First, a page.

It’s only appropriate that our last interaction was a fight. I don’t even feel bad about it, and I bet she didn’t either. The last time I heard from Cathy was February 14. She emailed me in response to this posting of mine:
For Gods Sake, that visiting the sick thing is kind of silly You don’t need to do anything special. Just don’t raid the fridge, bring food at least for yourself if you’re going to be hungry, clean up your dishes, and don’t expect to be entertained like a normal visitor. Help out, like lifting Amy’s chair etc. Otherwise, forget it. I’m not mad at you, but i do lose patience with excuses that such things don’t come naturally to young men, especially from one who is no longer that young.
I guess the …. will drive over… at some point later this month, and maybe you can stop by then too. If …. doesn’t like it then … can stay home, or you guys can all work out a convenitne time.
They need to realize to print out a map for directions and not depend on me to help them get here by picking up the phone, which isn’t going to happen.
The last thing I said to Cathy was this email I sent in reply to the above:
OK. I did not touch anything in your fridge and only ate the biscuits you said were fine to eat…nor did i use any dishes nor leave any in your sink…
I ate the pudding that Kate Coe gave me in its container. I am sure Amy is stronger than I am, given the tendonitis in my elbows, and is perfectly capable of lifting her own chair.
Not all my posts are about you. I am an active member of a visit the sick committee in my shul…
Despite my protests, my posting was in large part inspired by Cathy. My last two visits with her were disappointing. When I did not jump up with sufficient alacrity to help Amy Alkon move a chair, Cathy proceeded to ignore me, either burying herself in the newspaper or chatting with her other friends. It was as though I wasn’t there.
After those two bad experiences (which left Cathy complaining about my doltishness), I gave up visiting her and I gave up emailing and calling her. I don’t feel bad about this. I don’t think I had anything to contribute to her in her final days. I knew Cathy didn’t lack for friends willing and able to take care of her, and so I left her in their more sensitive hands. I’m not the world’s greatest nurse (though I sure appreciate those types when I’m sick).
Cathy Seipp was a bulldozer. She had forceful opinions on many topics, including the type of fruit juice one should drink (recalls her ex-husband Jerry) and other things she didn’t know much about. She rarely admitted mistakes and rarely apologized. She saw nothing wrong with some forms of cheating, such as claiming Maia as a child to get a discounted ticket.
While single and in her twenties, she had an affair with a married man that lasted for months. Afterwards, she didn’t feel guilt. I never recall Cathy exhibiting guilt over anything. She had an unshakable belief in her own righteousness. After her divorce, Cathy never had a boyfriend (or lover?). I suspect that she was so afraid of getting hurt again that she closed herself off.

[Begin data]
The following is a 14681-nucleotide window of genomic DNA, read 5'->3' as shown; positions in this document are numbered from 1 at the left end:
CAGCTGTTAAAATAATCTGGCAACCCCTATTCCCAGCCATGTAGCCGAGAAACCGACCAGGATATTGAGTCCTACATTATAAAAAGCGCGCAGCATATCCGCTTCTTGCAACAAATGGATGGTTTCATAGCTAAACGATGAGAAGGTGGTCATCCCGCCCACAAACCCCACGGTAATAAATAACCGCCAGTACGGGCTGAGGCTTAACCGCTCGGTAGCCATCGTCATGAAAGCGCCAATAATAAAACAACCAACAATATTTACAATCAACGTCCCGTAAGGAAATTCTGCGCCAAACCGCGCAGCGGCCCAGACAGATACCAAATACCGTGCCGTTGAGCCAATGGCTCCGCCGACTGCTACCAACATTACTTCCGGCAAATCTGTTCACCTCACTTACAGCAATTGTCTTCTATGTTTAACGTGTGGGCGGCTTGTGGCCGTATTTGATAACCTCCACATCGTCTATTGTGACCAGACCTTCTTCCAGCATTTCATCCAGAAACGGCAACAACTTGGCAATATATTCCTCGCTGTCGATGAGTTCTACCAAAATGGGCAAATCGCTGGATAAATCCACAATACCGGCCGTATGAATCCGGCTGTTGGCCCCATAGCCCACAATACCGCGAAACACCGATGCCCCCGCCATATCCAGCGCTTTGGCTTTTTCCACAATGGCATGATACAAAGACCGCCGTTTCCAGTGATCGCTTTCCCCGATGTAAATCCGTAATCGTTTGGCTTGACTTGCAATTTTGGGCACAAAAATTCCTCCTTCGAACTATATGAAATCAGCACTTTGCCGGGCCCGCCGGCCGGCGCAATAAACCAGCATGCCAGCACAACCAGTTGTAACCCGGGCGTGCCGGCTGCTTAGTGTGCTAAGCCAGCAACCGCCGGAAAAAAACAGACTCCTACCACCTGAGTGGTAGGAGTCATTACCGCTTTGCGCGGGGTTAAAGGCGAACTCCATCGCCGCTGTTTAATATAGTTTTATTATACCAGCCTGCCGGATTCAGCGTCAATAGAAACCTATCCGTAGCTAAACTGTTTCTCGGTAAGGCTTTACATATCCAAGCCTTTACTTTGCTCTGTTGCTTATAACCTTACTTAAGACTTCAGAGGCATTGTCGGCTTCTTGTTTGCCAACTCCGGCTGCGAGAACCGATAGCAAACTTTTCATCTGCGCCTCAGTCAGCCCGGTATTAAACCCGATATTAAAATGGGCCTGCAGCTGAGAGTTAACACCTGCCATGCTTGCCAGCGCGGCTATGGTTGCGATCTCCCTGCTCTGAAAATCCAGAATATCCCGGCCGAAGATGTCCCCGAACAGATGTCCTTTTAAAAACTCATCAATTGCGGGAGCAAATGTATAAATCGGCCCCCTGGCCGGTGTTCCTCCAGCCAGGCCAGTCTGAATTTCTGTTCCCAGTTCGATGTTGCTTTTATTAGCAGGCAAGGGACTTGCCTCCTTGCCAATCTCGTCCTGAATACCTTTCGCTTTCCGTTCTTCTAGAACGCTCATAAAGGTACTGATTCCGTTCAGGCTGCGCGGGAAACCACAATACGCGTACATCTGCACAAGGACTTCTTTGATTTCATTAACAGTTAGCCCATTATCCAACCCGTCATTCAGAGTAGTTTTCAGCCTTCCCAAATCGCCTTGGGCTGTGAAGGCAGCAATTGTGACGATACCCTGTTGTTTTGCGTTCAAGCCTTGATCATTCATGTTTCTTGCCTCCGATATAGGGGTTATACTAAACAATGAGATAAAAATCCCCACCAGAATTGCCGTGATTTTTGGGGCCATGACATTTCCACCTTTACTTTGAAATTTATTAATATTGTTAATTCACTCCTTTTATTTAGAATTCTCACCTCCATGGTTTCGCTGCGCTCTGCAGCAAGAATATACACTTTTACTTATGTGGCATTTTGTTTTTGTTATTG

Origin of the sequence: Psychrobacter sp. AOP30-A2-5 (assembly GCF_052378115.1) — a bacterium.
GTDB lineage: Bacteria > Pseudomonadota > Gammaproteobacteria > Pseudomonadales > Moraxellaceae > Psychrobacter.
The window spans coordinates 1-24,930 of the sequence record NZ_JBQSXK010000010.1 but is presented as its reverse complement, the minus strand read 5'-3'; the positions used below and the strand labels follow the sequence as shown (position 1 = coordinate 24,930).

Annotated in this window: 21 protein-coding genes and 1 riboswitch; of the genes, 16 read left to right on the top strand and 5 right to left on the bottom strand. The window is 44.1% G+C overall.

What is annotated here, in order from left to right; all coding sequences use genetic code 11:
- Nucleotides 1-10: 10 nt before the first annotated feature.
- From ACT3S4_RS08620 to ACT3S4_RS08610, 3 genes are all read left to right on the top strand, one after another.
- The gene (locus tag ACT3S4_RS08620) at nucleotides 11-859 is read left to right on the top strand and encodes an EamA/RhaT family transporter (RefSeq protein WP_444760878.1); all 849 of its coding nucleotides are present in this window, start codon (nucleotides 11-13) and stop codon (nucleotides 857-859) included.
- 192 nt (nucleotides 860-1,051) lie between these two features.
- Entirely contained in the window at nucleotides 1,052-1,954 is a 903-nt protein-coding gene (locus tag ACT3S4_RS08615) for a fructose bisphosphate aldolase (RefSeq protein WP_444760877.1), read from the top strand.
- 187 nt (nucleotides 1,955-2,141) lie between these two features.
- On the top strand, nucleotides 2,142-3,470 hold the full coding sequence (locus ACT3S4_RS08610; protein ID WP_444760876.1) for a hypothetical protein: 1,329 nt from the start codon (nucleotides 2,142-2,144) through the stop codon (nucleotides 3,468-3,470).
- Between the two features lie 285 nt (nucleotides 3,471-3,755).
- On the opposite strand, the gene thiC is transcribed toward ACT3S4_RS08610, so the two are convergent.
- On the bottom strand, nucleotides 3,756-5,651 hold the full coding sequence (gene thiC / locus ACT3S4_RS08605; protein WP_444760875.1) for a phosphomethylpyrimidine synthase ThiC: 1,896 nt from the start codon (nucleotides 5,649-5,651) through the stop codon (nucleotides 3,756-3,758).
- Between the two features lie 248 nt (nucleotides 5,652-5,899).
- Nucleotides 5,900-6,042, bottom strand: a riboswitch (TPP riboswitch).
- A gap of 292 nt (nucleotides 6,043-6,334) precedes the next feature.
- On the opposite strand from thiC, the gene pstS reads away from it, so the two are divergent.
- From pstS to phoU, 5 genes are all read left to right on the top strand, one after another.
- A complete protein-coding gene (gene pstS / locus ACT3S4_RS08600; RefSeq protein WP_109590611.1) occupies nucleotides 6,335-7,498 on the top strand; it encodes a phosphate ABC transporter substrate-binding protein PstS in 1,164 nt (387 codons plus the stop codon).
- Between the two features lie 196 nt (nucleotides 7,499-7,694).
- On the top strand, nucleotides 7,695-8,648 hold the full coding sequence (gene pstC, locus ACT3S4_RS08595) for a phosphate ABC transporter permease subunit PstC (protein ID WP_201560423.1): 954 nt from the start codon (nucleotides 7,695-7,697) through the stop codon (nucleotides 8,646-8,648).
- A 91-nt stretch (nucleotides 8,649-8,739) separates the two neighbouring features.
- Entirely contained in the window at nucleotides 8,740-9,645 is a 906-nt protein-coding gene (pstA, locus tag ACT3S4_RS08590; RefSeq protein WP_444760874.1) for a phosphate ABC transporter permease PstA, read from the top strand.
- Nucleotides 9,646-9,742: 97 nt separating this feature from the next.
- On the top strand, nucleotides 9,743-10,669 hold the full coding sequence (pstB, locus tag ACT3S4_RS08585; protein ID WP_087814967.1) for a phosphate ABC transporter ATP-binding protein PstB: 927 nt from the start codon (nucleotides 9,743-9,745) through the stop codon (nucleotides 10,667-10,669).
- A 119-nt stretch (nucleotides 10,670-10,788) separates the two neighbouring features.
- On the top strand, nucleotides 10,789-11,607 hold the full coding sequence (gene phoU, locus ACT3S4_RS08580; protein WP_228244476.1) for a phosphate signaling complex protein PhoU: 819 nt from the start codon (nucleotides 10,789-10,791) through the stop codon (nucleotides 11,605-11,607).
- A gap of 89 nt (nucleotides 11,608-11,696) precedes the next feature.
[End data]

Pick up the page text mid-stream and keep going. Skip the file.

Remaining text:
Cathy explained to me that she didn’t date because she was too busy raising her daughter. When she put a profile on JDate circa 2003, Cathy lied about her age (by six to eight years). I believe Cathy had plastic surgery on the bags under her eyes but wouldn’t talk about it publicly. Until Cathy told me she had a severe form of lung cancer, I was afraid of her.
We became close because I devoted to her the attention of a biographer. Cathy often had excellent advice for me but frequently I did not want to take it. If I didn’t do what she said, she’d often get mad. About half the time that I knew her, Cathy was mad at me. I got the silent treatment regularly. It would usually last a week or two. I found myself not doing things so I wouldn’t have to endure her icy remove. A key to getting along with Cathy was to let her feel like she won.
The anger thing between Cathy and I went strictly one way — Cathy would get mad at me. I was never mad at Cathy because I never expected anything from her. I was grateful to be in her life but that was it. Cathy wanted me to be more than I was or wanted to be. Cathy and I quickly fell into a comfortable pattern of behavior. I’d constantly tease and provoke her. This would never make her mad. What would make her mad was when I wouldn’t live up to her expectations (to be a chivalrous gentleman, etc)."You guys should have your own reality show," our friends often said in response to our public bickering.
Whenever Cathy and I got together in public, we’d usually try to verbally one-up each other. We both enjoyed this form of fighting and we both played within the rules (we rarely brought up things that the other person was sensitive about, such as age for Cathy and source of income for me).
I was with Cathy so much that folks such as Jewish Journal Editor Rob Eshman asked if I lived with her. "Big compliment to you," Cathy said later. I never remembered Cathy’s birthday and this hurt her. "What’s a girl got to do to get flowers?" she said to me on her birthday in 2003. "I only send flowers and cards to women I sleep with," I replied. "Well, if that’s what I’ve got to do," joked Cathy.